WHEN: Monday at about 2 a.m. School of Natural Resources WHO: Spectrum Center consumption variants of one,
1:30 p.m. WHAT: An unknown and the Environment, will WHEN: Tonight at 8 p.m. of two genes studied drank
WHAT: A student reported subject discharged a fire talk about science in a 15 WHERE: School of Social more coffee than individuals
his cell phone was missing extinguisher in the hallway minute lecture. Work, room 2752
from the fourth floor study and stole the bracket for the WHO: Water Theme who had the low-consump-
area, University Police extinguisher, University Semester CORRECTIONS tio variants of the genes.

EDITORIAL STAFF
KyleSwanson ManagingEditor swanson@michigandaily.com
Nicole Aber ManagingNews Editor aber@michigandaily.com
SENIOR NEWS EDITORS: Bethany Biron, Dylan Cinti, Caitlin Huston, Joseph Lichterman,
Devon Thorsby
ASSISTANT NEWS EDITORS: Rachel Brusstar, Claire Goscicki, Suzanne Jacobs, Mike
Merar, Michele Narov, Brienne Prusak,Kaitlin Williams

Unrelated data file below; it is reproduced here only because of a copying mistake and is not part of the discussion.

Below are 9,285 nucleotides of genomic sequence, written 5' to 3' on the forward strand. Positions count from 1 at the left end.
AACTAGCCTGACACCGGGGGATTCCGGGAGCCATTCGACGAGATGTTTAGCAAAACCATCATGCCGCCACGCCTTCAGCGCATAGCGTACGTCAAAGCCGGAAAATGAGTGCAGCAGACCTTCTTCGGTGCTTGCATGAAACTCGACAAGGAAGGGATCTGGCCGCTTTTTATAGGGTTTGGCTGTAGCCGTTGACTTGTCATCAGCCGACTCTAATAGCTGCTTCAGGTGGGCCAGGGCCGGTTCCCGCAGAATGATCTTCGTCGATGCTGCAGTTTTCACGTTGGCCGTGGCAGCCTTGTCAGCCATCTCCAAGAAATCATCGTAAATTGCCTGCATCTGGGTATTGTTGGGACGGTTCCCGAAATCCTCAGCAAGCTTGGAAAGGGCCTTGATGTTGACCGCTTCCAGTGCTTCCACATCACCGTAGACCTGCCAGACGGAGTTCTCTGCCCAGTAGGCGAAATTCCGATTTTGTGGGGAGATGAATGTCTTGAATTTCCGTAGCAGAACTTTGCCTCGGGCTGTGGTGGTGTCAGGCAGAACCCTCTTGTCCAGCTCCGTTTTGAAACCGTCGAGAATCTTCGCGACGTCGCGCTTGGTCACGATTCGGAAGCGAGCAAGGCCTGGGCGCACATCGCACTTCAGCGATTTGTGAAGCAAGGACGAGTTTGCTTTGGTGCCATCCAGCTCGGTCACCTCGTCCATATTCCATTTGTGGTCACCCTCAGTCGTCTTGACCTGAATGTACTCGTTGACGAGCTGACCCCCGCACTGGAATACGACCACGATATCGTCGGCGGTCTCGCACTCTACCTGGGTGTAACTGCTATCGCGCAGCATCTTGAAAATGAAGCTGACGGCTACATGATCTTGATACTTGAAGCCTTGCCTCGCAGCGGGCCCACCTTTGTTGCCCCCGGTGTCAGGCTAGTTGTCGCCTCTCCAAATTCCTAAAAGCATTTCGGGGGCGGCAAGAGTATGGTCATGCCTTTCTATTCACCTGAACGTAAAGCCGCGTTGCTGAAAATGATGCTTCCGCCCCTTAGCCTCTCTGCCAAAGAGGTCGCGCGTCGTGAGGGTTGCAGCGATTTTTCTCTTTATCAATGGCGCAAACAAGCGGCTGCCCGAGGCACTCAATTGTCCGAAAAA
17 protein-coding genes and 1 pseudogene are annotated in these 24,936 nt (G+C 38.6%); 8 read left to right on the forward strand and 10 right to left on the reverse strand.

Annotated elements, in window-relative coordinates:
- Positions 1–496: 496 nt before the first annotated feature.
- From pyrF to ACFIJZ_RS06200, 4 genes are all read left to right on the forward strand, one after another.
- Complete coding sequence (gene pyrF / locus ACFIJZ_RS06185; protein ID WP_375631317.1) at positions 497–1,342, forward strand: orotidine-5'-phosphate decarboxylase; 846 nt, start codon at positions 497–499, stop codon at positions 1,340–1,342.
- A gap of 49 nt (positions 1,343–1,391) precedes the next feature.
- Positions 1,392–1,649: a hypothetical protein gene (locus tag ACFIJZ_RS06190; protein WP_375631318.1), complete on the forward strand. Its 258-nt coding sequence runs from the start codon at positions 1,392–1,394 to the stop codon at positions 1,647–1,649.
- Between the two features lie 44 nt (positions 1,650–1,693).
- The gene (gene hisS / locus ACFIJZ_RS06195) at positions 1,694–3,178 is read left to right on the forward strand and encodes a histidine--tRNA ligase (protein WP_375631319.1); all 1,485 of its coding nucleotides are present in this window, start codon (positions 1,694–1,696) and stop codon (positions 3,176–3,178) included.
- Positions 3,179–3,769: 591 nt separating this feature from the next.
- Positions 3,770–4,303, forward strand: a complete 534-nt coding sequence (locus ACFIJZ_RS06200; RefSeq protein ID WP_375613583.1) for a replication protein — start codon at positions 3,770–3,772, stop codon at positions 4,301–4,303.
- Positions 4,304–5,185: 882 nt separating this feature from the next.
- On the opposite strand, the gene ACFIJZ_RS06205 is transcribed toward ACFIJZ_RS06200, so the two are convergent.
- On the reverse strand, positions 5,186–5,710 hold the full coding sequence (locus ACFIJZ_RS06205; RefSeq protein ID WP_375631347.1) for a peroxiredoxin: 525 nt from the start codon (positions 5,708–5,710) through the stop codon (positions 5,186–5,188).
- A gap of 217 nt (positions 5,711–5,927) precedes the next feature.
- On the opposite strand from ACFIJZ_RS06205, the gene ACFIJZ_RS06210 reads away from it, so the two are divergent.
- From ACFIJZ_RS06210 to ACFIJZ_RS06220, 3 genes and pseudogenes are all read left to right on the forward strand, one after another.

Michelle Dewitt and opinioneditors@michigandaily.com
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Stephen J. Nesbitt, Zak Pyzik
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Zach Yancer web Project coordinator
The Michigan Daily (ISSN 0745-967) is published Monday through Friday during the fall and
winter terms by students at the University of Michigan. One copy is availablelfree ofcharge
to all readers. Additional copies may be picked up at the Daily's office for $2. Subscriptionsfor
fall term, starting in September, via U.s.mail are $110. inter term(January through Apri)is
$115,yearlong (September through Aprilis $19s.University affliates are subject to a reced
bsciptiorate O-campussubsciptonsfoerlltemaret$35 .uscripionsectbeprepaid.
The Mchigar eaily s na membeof Tie Associated Pess ard TheAssciated Collegiate Pens.

0

reported. There are no
suspects.
Boarder gets
the boot
WHERE: West Hall
WHEN: Monday at about
11:45 p.m.
WHAT: A subject was
issued a warning for skate-
boarding, University Police
reported.

Police reported. There was
no damage.
Lights out
WHERE: Lot NC-53
WHEN: Tuesday at about
1 a.m.
WHAT: A student told
police his locked car had
been broken into, University
Police reported. Nothing
was taken from inside the
car, but the driver's tail light
was stolen. There are no
suspects.

WHEN: Tonight at 5:30
p.m.
WHERE: Shapiro Under-
graduate Lihrary, Bert's
Study Lounge